Overview For Teachers
INITIATIVE: The ability to be productive and show ambition; go above and beyond the minimum job requirements; voluntarily start projects; attempt non -routine jobs and tasks; establish credibility; to be able to work independently; complete assigned tasks efficiently, effectively and timely; the ability to work towards goals.
PURPOSE: Upon completion of this module, the student will understand the importance of taking initiative in the classroom as well as the workplace. In addition, the objectives listed below should be met.
Demonstrate the ability to take initiative
Identify situations in which to take initiative
Realize the importance of working independently towards a goal without waiting for someone to tell you or remind you
This module focuses on teaching students the importance of being a self-starter, going above and beyond the minimum requirements and doing something without being asked because it is the right thing to do . Students will come to realize how important all these factors are in being successful at school and at work. In addition, students will have an opportunity to gain an understanding of the importance of taking initiative by participating in various activities designed to stimulate thought and discussion.
TEACHERS: WHAT ARE YOU OBSERVING?
What does initiative look like in the classroom or in school in general? A great way to answer this and get things going is through engagement with the students. Ask your students these questions:
1. What does taking initiative look like in class?
2. How does your productivity affect other students? Example: Homework, group projects, sports, etc.
3. What does taking initiative look like within your learning?
RELEVANCY OF INITIATIVE:
Employers have ranked the ability to take initiative as one of the most significant employability skills needed in the workplace.
Do You Lack Initiative?
Time Allocation: 20 minutes
Materials/Resources: whiteboard, markers, computers / tablets/ smartphones ( students - optional), paper, pens/ pencils , poster board, tape, sticky notes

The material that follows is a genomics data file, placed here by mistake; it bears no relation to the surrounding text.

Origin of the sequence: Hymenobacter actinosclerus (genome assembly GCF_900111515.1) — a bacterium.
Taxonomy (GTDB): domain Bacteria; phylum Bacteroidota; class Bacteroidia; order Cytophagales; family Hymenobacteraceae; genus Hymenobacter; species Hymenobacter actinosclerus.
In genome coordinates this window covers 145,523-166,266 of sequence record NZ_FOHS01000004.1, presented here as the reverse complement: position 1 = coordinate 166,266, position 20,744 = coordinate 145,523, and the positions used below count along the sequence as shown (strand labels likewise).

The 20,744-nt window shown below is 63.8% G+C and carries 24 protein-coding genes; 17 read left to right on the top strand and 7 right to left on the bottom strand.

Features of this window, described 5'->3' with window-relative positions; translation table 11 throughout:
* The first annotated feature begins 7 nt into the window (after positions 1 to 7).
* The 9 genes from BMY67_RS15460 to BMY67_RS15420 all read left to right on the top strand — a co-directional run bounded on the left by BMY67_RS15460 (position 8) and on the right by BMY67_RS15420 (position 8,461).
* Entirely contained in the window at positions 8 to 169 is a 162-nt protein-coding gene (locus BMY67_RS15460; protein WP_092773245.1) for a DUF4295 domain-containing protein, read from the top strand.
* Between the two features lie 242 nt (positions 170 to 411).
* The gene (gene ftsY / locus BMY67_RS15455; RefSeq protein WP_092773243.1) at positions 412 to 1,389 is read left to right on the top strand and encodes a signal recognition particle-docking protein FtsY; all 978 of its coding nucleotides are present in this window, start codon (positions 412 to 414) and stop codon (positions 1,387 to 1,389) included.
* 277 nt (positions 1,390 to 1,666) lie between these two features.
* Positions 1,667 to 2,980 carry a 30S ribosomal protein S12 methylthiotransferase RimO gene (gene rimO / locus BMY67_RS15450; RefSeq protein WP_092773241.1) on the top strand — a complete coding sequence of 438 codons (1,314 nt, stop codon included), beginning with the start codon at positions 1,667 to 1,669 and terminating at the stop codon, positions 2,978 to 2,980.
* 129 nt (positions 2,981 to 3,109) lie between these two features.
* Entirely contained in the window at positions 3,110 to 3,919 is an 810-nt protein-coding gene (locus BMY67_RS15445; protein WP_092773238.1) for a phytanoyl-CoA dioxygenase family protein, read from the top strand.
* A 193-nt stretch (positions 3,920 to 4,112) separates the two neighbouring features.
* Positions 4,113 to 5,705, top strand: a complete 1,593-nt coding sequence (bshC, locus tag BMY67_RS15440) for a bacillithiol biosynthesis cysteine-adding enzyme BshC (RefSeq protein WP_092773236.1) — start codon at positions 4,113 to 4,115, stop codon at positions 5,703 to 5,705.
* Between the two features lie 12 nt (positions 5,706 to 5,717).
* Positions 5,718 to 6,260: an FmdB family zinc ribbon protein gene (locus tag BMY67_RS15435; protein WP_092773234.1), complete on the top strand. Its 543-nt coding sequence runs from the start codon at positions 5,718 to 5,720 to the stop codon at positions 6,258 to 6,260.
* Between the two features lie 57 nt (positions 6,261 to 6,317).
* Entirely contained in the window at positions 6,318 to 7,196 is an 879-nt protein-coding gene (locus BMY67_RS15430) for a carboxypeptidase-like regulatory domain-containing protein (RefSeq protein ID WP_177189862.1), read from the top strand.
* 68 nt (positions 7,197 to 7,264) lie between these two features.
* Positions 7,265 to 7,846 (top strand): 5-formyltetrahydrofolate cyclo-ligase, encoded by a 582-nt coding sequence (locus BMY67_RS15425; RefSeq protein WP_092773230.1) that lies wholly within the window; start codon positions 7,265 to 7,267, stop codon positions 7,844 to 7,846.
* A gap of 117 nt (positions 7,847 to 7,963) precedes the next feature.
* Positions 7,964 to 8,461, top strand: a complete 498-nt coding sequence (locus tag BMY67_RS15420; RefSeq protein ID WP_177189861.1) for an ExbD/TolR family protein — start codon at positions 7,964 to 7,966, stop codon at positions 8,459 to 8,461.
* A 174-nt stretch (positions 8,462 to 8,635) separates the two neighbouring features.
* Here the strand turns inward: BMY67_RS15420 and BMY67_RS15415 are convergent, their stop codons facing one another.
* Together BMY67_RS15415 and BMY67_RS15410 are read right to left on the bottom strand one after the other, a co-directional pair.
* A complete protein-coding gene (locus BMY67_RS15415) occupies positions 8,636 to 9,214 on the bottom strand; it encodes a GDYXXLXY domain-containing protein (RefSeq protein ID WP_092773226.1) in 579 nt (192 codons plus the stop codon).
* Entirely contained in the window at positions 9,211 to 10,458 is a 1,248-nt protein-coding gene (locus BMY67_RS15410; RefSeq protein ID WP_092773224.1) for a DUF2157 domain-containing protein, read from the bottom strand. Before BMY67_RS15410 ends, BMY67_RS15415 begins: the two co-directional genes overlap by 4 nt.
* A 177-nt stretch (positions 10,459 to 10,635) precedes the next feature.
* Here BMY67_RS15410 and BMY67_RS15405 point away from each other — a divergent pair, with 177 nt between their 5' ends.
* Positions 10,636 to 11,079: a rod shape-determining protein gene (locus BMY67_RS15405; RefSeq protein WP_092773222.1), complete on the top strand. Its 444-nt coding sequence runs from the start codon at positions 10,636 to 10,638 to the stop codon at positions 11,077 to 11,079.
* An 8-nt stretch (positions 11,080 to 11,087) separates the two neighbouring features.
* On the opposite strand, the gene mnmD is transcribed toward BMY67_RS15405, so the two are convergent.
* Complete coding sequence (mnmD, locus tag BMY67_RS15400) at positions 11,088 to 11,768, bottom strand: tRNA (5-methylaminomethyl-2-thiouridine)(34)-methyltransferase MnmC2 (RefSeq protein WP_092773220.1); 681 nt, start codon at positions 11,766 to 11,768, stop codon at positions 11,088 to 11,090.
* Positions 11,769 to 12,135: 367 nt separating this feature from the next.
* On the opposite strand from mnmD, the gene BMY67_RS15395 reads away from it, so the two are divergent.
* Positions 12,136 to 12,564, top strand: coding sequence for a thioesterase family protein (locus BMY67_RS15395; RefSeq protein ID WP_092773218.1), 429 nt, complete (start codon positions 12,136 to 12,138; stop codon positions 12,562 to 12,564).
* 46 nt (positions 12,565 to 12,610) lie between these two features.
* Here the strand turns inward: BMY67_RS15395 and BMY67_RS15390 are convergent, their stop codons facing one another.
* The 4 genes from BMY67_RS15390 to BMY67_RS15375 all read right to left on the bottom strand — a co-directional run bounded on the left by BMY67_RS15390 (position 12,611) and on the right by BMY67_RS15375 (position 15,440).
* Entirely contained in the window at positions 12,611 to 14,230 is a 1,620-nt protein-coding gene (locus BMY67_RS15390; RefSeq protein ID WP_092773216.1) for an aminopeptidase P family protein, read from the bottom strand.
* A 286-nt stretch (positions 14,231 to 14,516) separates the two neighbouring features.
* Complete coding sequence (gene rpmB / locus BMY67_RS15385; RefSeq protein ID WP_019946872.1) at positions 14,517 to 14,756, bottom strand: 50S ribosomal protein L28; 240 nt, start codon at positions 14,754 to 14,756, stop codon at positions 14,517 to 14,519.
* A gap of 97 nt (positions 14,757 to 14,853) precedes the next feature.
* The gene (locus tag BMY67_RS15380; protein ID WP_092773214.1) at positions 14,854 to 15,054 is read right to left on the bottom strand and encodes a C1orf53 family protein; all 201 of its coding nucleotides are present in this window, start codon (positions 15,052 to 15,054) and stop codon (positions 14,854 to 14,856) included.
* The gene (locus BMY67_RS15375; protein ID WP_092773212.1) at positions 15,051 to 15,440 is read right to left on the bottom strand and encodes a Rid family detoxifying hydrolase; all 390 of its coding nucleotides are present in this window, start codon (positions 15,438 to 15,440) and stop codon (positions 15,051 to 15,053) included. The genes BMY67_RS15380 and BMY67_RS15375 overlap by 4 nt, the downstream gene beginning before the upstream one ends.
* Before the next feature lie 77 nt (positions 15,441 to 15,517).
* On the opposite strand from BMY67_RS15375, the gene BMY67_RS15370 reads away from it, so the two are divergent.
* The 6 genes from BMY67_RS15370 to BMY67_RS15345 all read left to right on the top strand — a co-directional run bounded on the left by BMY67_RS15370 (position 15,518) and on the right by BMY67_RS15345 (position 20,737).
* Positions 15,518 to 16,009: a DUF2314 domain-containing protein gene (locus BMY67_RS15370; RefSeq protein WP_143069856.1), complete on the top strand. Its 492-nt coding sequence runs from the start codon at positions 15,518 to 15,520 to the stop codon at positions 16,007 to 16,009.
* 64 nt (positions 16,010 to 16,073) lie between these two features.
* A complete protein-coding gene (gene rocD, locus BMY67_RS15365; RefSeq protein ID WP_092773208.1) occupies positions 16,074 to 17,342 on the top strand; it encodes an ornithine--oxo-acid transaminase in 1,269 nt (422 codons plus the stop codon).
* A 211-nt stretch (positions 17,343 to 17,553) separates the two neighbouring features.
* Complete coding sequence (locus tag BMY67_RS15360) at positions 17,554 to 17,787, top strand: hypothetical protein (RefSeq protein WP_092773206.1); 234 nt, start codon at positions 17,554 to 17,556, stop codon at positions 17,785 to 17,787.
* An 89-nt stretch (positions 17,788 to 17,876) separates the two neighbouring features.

WATCH THE VIDEO:
ANTICIPATORY SET IDEA:
Write the following quote on the whiteboard:
o “There are three types of people in this world: those who make things happen, those who watch things happen, and those who wonder what happened.” –Mary Kay Ash
Ask students to reflect on this quote by writing down whether they agree or disagree with this statement and defend their stance. Encourage students to share their thoughts with the class.
Ask students the following questions for a class discussion :
o What is initiative?
o How does someone show initiative in life?
o Why is taking initiative important?
Now, ask students:
o What are some characteristics of someone who lacks initiative?
Some possible answers:
Never finishes projects
No drive in life
Put students into groups of 2 -3 and tell them to pretend that one of the students in their group is asking for help/ advice on how to become more productive / take initiative in their life. What advice would you give them? How could you help them learn how to take initiative? What changes in their life would they need to make? What obstacles might they face?
When groups finish answering these questions, have a spokesperson from each group share their advice. Write the key points from each group on the whiteboard.
Have students create a poster of the key points that you can hang in the classroom as a daily reminder.
CHECK FOR UNDERSTANDING:
Technology Use: Create a short survey with Survey Monkey to check for understanding that students will complete before they leave for the day.